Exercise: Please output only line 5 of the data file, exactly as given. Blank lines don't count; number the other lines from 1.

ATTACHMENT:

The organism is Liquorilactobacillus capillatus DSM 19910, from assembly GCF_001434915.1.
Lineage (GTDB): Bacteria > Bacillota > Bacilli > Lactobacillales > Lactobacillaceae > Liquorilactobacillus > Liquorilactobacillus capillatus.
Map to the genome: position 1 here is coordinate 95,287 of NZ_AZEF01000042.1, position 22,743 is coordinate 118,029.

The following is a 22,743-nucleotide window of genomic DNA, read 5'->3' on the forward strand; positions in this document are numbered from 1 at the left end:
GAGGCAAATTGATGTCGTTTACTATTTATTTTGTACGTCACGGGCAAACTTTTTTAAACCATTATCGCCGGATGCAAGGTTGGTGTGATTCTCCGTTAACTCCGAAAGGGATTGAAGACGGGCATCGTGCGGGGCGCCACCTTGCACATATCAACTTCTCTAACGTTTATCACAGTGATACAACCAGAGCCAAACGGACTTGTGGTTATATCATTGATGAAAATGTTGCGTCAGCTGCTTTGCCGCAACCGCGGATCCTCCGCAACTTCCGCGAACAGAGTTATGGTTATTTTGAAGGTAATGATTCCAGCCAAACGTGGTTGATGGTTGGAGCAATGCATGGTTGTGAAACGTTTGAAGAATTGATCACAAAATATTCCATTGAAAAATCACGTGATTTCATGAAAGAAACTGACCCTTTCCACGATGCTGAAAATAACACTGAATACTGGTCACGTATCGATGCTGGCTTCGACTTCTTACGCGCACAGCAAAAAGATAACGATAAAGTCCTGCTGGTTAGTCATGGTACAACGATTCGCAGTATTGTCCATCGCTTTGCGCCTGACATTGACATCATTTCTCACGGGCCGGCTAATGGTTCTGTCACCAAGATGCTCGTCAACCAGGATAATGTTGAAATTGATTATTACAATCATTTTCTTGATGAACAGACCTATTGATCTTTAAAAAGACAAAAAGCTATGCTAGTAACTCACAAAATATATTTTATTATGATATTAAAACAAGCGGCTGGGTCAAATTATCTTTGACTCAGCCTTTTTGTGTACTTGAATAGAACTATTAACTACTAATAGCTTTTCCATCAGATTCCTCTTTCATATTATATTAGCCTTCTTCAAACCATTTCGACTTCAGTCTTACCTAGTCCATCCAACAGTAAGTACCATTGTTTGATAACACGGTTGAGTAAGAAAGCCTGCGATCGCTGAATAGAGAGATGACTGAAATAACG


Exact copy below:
GAGGCAAATTGATGTCGTTTACTATTTATTTTGTACGTCACGGGCAAACTTTTTTAAACCATTATCGCCGGATGCAAGGTTGGTGTGATTCTCCGTTAACTCCGAAAGGGATTGAAGACGGGCATCGTGCGGGGCGCCACCTTGCACATATCAACTTCTCTAACGTTTATCACAGTGATACAACCAGAGCCAAACGGACTTGTGGTTATATCATTGATGAAAATGTTGCGTCAGCTGCTTTGCCGCAACCGCGGATCCTCCGCAACTTCCGCGAACAGAGTTATGGTTATTTTGAAGGTAATGATTCCAGCCAAACGTGGTTGATGGTTGGAGCAATGCATGGTTGTGAAACGTTTGAAGAATTGATCACAAAATATTCCATTGAAAAATCACGTGATTTCATGAAAGAAACTGACCCTTTCCACGATGCTGAAAATAACACTGAATACTGGTCACGTATCGATGCTGGCTTCGACTTCTTACGCGCACAGCAAAAAGATAACGATAAAGTCCTGCTGGTTAGTCATGGTACAACGATTCGCAGTATTGTCCATCGCTTTGCGCCTGACATTGACATCATTTCTCACGGGCCGGCTAATGGTTCTGTCACCAAGATGCTCGTCAACCAGGATAATGTTGAAATTGATTATTACAATCATTTTCTTGATGAACAGACCTATTGATCTTTAAAAAGACAAAAAGCTATGCTAGTAACTCACAAAATATATTTTATTATGATATTAAAACAAGCGGCTGGGTCAAATTATCTTTGACTCAGCCTTTTTGTGTACTTGAATAGAACTATTAACTACTAATAGCTTTTCCATCAGATTCCTCTTTCATATTATATTAGCCTTCTTCAAACCATTTCGACTTCAGTCTTACCTAGTCCATCCAACAGTAAGTACCATTGTTTGATAACACGGTTGAGTAAGAAAGCCTGCGATCGCTGAATAGAGAGATGACTGAAATAACG